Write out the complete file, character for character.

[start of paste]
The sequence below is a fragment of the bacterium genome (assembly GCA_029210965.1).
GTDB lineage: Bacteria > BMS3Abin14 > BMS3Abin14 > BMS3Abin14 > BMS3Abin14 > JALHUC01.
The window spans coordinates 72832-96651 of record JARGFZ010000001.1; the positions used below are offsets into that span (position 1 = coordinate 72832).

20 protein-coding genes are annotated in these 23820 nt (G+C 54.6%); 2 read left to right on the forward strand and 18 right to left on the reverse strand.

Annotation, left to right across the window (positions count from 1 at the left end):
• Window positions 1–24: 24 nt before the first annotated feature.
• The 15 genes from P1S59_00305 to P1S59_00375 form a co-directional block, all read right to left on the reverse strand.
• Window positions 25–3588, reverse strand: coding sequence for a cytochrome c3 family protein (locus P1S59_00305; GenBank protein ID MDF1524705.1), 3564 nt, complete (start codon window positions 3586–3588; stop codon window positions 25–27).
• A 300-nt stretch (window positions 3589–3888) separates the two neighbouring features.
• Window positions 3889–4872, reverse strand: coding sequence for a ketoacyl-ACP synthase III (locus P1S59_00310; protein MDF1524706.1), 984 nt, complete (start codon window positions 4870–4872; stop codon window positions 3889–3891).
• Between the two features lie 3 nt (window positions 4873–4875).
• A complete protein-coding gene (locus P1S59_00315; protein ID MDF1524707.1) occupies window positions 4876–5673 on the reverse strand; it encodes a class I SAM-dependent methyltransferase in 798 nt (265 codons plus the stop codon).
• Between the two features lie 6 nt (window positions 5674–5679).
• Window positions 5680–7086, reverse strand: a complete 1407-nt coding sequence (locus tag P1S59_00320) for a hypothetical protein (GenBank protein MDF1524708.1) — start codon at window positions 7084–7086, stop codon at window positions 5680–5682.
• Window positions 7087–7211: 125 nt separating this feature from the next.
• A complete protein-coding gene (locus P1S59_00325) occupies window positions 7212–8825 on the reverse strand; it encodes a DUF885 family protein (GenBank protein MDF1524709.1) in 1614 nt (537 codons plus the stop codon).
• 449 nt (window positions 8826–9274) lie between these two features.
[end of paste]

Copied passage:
The sequence below is a fragment of the bacterium genome (assembly GCA_029210965.1).
GTDB lineage: Bacteria > BMS3Abin14 > BMS3Abin14 > BMS3Abin14 > BMS3Abin14 > JALHUC01.
The window spans coordinates 72832-96651 of record JARGFZ010000001.1; the positions used below are offsets into that span (position 1 = coordinate 72832).

20 protein-coding genes are annotated in these 23820 nt (G+C 54.6%); 2 read left to right on the forward strand and 18 right to left on the reverse strand.

Annotation, left to right across the window (positions count from 1 at the left end):
• Window positions 1–24: 24 nt before the first annotated feature.
• The 15 genes from P1S59_00305 to P1S59_00375 form a co-directional block, all read right to left on the reverse strand.
• Window positions 25–3588, reverse strand: coding sequence for a cytochrome c3 family protein (locus P1S59_00305; GenBank protein ID MDF1524705.1), 3564 nt, complete (start codon window positions 3586–3588; stop codon window positions 25–27).
• A 300-nt stretch (window positions 3589–3888) separates the two neighbouring features.
• Window positions 3889–4872, reverse strand: coding sequence for a ketoacyl-ACP synthase III (locus P1S59_00310; protein MDF1524706.1), 984 nt, complete (start codon window positions 4870–4872; stop codon window positions 3889–3891).
• Between the two features lie 3 nt (window positions 4873–4875).
• A complete protein-coding gene (locus P1S59_00315; protein ID MDF1524707.1) occupies window positions 4876–5673 on the reverse strand; it encodes a class I SAM-dependent methyltransferase in 798 nt (265 codons plus the stop codon).
• Between the two features lie 6 nt (window positions 5674–5679).
• Window positions 5680–7086, reverse strand: a complete 1407-nt coding sequence (locus tag P1S59_00320) for a hypothetical protein (GenBank protein MDF1524708.1) — start codon at window positions 7084–7086, stop codon at window positions 5680–5682.
• Window positions 7087–7211: 125 nt separating this feature from the next.
• A complete protein-coding gene (locus P1S59_00325) occupies window positions 7212–8825 on the reverse strand; it encodes a DUF885 family protein (GenBank protein MDF1524709.1) in 1614 nt (537 codons plus the stop codon).
• 449 nt (window positions 8826–9274) lie between these two features.